Hi Wolf,

thanks for your answer. Ok I will no longer ask for this default setting ;-)
As long as it is possible to configure the pool according to the requirements of a deployed application there is not problem. WildFly now works great and really fast in my case.

Thanks again.


On 21.07.2014 19:39, Wolf-Dieter Fink wrote:
Hi Ralph,

as I said in your community thread (https://community.jboss.org/thread/242999) it is not only the problem to add a pool for it.
At the moment there is only the strict-max-pool which limit the total number of beans pooled - and also the total number of beans which can be used in parallel.
So that means adding the pool is a performance issue, which can make the situation better or worse depend on the application.
So you need to adjust it depend on your needs.

If there is another implementation of a pool, i.e.  which allow to have x pooled instances and more if needed, the pool might be back as default.
For the moment it is makes no difference or is faster (in most cases) without pooling.

- Wolf

On 21/07/14 18:16, Ralph Soika wrote:

I want to discuss the topic of Session Bean Pooling in WildFly. I know that there was a discussion in the past to disable pooling of EJB Session Beans per default in WildFly.
I understand when you argue that pooling a session bean is not faster than creating the bean from scratch each time a method is called. From the perspective of a application server developer this is a clear and easy decision. But from the view of an application developer this breaks one of the main concepts of session beans - the pooling.
As a application developer I suppose my bean is pooled and I can use one of the life-cycle annotations to control my bean. This is a basic concept for all kind of beans. First I thought it could be a compromise to pool only these beans which have a life-cycle annotation. But this isn't a solution.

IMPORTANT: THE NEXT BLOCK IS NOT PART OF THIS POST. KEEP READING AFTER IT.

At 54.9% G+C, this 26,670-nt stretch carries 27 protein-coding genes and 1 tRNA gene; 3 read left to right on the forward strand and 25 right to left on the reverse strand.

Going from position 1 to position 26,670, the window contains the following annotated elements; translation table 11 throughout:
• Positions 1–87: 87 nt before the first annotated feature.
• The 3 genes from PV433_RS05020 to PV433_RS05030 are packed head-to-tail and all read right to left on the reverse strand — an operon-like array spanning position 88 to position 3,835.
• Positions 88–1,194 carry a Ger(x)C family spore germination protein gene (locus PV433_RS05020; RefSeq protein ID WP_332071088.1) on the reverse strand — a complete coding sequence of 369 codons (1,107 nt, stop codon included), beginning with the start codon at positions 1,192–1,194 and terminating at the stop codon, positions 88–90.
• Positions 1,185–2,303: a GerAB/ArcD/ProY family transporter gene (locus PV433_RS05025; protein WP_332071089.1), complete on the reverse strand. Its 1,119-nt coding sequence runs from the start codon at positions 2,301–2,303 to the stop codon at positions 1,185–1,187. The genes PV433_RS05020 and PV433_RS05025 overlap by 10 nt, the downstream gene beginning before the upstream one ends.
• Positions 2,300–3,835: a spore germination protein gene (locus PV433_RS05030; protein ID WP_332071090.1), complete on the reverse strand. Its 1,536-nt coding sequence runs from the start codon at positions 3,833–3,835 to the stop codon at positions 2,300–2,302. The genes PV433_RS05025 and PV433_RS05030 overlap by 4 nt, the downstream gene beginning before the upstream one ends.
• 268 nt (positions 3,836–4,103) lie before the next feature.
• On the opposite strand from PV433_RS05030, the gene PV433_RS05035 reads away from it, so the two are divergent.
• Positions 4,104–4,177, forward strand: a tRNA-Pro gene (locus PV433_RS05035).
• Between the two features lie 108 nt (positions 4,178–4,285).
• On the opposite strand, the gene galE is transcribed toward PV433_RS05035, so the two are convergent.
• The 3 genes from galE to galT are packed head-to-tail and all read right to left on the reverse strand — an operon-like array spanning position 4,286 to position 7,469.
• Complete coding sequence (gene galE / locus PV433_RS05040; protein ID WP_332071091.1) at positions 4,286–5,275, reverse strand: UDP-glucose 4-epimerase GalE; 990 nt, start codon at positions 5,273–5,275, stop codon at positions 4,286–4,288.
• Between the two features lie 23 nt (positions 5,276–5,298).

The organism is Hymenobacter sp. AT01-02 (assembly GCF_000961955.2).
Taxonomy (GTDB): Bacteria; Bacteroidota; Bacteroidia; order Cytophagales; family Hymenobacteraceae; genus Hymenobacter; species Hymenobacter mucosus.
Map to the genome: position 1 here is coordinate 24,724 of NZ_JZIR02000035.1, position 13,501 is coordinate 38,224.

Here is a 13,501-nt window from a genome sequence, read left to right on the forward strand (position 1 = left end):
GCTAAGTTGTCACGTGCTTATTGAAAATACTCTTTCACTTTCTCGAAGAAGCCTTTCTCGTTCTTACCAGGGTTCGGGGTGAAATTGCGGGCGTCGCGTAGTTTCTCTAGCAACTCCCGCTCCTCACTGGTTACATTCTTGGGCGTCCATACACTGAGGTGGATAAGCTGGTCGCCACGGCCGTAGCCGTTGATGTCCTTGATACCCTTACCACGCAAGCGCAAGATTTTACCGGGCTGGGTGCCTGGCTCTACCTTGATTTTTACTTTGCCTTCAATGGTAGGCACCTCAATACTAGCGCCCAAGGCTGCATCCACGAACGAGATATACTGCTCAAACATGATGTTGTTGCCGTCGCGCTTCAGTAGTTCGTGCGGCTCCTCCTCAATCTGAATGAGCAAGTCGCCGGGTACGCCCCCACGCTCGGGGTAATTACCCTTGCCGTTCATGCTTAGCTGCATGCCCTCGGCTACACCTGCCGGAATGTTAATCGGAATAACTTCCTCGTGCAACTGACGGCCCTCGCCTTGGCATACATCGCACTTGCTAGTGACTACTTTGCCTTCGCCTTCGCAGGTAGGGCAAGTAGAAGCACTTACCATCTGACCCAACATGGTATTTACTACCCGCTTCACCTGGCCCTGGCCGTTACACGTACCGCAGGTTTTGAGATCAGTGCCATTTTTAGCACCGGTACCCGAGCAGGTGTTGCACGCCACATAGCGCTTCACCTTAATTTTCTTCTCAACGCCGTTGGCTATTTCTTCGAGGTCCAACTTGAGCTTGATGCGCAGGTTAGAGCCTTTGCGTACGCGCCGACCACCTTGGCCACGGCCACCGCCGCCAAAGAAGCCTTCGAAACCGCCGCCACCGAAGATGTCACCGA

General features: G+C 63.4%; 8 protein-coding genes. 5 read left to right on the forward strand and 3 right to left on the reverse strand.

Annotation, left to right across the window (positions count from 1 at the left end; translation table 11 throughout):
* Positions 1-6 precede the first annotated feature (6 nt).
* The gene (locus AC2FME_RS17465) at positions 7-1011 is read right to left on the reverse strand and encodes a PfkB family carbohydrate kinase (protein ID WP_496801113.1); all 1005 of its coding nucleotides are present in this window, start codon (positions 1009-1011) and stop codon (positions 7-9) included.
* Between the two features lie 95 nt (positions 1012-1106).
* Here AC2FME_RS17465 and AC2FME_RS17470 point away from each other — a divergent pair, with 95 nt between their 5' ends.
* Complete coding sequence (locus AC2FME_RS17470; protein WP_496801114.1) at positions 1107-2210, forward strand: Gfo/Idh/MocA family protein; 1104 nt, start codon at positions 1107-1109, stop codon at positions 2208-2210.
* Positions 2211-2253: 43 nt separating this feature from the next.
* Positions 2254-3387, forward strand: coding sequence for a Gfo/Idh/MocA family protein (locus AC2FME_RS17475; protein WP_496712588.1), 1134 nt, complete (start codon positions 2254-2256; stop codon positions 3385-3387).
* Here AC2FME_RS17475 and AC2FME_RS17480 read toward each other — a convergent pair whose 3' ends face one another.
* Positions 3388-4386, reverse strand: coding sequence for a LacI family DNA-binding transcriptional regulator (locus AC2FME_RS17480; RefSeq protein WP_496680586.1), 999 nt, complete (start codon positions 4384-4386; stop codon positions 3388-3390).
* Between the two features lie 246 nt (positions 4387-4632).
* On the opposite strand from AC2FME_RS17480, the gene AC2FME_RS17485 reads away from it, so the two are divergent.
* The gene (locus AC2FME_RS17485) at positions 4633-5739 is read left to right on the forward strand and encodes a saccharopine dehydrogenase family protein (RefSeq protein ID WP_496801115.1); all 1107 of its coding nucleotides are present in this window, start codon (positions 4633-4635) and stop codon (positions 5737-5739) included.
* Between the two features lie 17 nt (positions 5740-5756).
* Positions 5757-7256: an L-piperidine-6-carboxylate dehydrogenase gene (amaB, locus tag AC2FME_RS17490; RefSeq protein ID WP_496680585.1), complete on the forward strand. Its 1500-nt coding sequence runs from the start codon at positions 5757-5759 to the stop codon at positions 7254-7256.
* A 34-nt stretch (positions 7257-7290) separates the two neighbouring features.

Knowing that my bean will be pooled allows me - as a component developer - to use this as a caching mechanism. For example time intensive routines can also cache results in a local variable to be used next time a method is called. This isn't a bad practice and can increase performance of my component depending on the pool settings.

So my suggestion is to pool also stateless session ejbs in the future. I guess form the specification there is no duty to pool beans. So there is nothing wrong when not pooling beans. And again I don't want to criticize. But at the end not pooling will decrease the performance of WildFly. Not the container itself but the applications running in WildFly.
It takes me a long time to figure out why my application was a little bit slower in WildFly than in GlassFish until I recognized the missing pooling. I can activate pooling and everything is cool. But I guess some other application developers will only see that there application is slower in WildFly than on other application servers.
And this will effect their decision. That is the argument to activate the pool per default.

best regards

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